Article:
import java.util.List;
import java.util.Random;

import org.xbill.DNS.Lookup;
import org.xbill.DNS.Record;
import org.xbill.DNS.SRVRecord;
import org.xbill.DNS.TextParseException;
import org.xbill.DNS.Type;


To locate potential LDAP hosts for basic LDAP username/password authentication against AD, this code needs to look for SRV records matching _ldap._tcp.fully-qualified-domain-name; something along the lines of "_ldap._tcp.example.com", for Example.com's AD domain of EXAMPLE.COM, with an unqualified name of EXAMPLE. (I.e. a user would log into a workstation as EXAMPLE\jdoe.)

The argument to the following method is the service record lookup name, "_ldap._tcp.example.com".


/**
* Return SRV records for the domain, sorted by priority and weight (ahem).
*
* This uses the SRVRecordComparator class below; see it for the caveat about the order.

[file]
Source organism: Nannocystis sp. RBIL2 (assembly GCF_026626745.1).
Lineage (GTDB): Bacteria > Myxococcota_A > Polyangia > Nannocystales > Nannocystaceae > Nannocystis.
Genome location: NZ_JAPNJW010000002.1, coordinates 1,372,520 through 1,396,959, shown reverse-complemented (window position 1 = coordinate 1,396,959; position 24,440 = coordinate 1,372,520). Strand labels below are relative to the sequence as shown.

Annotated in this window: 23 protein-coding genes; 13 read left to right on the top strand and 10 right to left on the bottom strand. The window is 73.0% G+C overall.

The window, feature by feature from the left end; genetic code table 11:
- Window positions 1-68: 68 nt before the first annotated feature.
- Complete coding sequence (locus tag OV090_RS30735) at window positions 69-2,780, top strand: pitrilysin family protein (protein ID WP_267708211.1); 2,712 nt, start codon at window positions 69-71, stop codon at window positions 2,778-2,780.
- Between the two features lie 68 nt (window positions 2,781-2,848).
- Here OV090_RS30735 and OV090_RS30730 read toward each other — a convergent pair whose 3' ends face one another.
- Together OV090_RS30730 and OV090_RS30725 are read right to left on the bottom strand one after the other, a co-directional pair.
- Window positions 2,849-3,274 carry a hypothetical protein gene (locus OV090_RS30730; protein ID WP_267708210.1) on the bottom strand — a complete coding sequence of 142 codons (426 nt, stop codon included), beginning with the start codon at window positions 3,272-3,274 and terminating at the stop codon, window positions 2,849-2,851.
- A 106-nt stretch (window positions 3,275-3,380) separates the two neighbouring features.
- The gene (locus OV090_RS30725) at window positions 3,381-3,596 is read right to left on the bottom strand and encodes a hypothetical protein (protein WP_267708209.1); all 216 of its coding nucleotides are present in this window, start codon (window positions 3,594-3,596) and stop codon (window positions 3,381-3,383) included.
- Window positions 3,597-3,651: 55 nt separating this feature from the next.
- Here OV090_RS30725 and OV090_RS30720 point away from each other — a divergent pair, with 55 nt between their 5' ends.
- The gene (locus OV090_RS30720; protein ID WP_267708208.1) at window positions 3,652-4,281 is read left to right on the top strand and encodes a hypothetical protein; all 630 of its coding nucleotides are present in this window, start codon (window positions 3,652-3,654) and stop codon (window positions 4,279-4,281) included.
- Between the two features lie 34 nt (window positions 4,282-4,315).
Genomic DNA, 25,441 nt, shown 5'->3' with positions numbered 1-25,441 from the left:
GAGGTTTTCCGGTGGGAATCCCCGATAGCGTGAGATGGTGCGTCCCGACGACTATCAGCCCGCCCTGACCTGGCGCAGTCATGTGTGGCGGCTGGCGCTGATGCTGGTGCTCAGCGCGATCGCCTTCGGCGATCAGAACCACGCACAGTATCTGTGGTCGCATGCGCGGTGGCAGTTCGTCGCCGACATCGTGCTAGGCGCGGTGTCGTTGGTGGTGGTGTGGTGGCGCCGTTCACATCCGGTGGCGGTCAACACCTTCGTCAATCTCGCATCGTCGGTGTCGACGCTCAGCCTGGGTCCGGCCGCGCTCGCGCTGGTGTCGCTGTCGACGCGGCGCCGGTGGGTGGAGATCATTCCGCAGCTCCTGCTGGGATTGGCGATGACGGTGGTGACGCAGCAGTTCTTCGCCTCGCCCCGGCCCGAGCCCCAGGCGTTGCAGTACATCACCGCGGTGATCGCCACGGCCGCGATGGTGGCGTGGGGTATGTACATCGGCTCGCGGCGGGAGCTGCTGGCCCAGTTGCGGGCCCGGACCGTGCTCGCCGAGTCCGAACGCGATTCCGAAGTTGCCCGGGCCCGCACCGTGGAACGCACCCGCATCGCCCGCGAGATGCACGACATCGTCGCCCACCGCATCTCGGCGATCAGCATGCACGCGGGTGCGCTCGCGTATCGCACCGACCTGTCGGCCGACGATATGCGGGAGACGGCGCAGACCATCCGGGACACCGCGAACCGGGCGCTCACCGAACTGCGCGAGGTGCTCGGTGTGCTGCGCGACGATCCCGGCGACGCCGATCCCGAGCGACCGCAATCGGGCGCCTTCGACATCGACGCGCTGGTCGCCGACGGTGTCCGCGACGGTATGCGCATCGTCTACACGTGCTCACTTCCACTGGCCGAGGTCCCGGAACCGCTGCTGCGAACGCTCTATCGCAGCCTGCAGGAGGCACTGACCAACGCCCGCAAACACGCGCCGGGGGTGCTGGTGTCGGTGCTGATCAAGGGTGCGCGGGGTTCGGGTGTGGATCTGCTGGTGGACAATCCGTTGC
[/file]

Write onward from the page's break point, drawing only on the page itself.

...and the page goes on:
*
* @param domain String domain name to search for records.
* @return List of matching SRV records, sorted by priority and weight.
* @throws SecuritySystemException If the domain is ill-formed.
*/
public List getSrvRecords(String domain) throws SecuritySystemException
{
try
{
Record[] records = new Lookup(domain, Type.SRV).run();
List srvRecords = new ArrayList(records.length);
for (Record record : records)
{
srvRecords.add((SRVRecord) record);
}
Collections.sort(srvRecords, new SRVRecordComparator());
return srvRecords;
}
catch (TextParseException e)
{
String msg = "domain <" + domain + "> is not a valid DNS name";
log.error(msg, e);